Bright Memory Infinite review: a beautiful yet sometimes clunky romp packed with fun gun-fu techno biffing – Rock Paper Shotgun

Bright Memory: Infinite review
A short frolic through a stunning apocalypse, with combat that compellingly blends katana strikes and gunfire. Just don’t think about the story.

  • Developer: FYQD-Studio
  • Publisher: FYQD-Studios, Playsim
  • Release: 12th November 2021
  • On: Windows
  • From: Steam, GOG
  • Price: TBC, but you can get it for free by buying the prequel, Bright Memory, for £7.19/€8.19/$10

If Bright Memory: Infinite has one thing, it’s bombast. It’s a game where at one point you jump and electro-grapple onto an in-flight plane as it careens into a black hole, but it’s also a game where you can easily miss the poorly telegraphed jump three times in a row and wind up having to slog through the same brief firefight again and again.

This is a short, linear shooter about riddling high-tech corporate goons and ancient mythical chinese warriors with bullets and blade wounds – a shooter that’s left me both razzled and dazzled, but not without reservation.

Bright Memory is a mixed bag, but let’s start by tucking into all the gold clanking amidst the copper. For starters, there’s a base level of enjoyment that games can’t really dip below if they let me deflect projectiles with a sword. This isn’t one of the finest examples of that (by which I mean it isn’t Samurai Gunn), but it is possibly the prettiest. You can block for a generously long time, spraying golden reflections across your screen as you charge in for a katana kill, or just turtle up for the few moments it takes for your health to regenerate. Precise timings are only vital when your foes get up close and personal, or against electro-staffs, riot shields and giant axes that need to be blocked before their wielders are vulnerable to normal attacks.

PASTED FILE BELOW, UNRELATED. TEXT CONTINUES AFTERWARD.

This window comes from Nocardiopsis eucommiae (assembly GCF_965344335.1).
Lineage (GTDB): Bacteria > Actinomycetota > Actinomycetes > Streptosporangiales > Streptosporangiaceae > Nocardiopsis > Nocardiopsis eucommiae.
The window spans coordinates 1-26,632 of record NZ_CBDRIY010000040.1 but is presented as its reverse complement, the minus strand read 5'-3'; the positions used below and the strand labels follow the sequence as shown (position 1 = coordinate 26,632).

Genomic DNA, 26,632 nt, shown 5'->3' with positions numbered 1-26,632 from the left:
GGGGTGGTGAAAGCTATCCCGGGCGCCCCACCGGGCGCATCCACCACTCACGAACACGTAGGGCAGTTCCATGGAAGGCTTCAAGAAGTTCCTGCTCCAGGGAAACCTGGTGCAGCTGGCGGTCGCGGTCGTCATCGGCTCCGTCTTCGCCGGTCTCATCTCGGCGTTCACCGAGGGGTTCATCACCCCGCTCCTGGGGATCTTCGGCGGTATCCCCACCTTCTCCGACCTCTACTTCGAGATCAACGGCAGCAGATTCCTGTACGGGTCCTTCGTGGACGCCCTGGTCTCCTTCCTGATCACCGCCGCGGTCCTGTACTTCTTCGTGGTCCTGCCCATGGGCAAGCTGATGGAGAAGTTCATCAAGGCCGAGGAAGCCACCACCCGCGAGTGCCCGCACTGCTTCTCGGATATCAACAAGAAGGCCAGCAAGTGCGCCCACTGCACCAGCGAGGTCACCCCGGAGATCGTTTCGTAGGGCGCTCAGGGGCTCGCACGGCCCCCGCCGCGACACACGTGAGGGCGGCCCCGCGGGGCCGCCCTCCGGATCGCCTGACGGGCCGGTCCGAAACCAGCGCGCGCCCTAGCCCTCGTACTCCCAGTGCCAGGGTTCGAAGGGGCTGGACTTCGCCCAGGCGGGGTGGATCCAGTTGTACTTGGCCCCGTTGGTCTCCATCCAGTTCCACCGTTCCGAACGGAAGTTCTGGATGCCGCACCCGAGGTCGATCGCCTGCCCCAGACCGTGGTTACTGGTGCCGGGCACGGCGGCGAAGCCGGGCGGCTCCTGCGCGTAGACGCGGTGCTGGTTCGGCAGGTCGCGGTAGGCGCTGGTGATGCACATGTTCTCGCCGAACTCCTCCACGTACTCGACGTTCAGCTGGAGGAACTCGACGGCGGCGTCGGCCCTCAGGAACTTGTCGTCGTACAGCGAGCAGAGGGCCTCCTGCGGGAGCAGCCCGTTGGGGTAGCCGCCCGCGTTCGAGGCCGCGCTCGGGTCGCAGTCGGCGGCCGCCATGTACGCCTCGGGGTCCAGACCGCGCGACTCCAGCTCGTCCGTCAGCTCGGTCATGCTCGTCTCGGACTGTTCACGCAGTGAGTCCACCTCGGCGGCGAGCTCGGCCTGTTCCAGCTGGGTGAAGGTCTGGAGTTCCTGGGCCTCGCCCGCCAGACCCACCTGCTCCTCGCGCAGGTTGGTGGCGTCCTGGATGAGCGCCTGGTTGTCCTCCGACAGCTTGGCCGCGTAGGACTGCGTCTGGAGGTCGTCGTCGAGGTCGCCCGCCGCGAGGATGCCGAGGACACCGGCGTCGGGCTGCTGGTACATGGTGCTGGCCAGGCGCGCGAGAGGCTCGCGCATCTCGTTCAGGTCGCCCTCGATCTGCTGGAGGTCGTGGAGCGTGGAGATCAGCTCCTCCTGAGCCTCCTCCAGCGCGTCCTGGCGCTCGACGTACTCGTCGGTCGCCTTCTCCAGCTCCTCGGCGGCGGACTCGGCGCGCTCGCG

There’s a rhythm to it, as you’d hope. Sword clashes segue into shotgun blasts, dashes chain into sprints, sprints chain into charged up rocket blasts. Some of these moves are unlockable and upgradable, with new toys arriving at a blistering pace. Within 20 minutes you’ll have a sword that can decapitate a corpo-chump from ten paces, and within 40 you’ll be leaping into the air for colossal ground pounds. Those same upgrade points can be spent enhancing the alternate fire mode for each of your four guns, too, though those tend to be more straightforward damage and AOE buffs.

The combat’s drawn comparisons to Devil May Cry, and for good reason – there’s a playground feel to it, where, at least on the standard “violent” difficulty level, fights are less about struggling to survive and more about striving to look stylish. Sure, hammering your blade slash button might be the safest and most effective way to cut down a field of soldiers, but why do that when you can use your wrist-mounted tractor beam to drag one helplessly in front of you before releasing an EMP blast that disintegrates everything in front of you in a small blue apocalypse? I wish (impressively, mostly solo) developer Zeng Xiancheng had leaned a little harder in that direction, in fact, with a style combo metre that provided a reward for variety beyond my inner voice going ‘woo yeah that was cool’.

A style metre would also have the huge advantage of puncturing some of Bright Memory’…….


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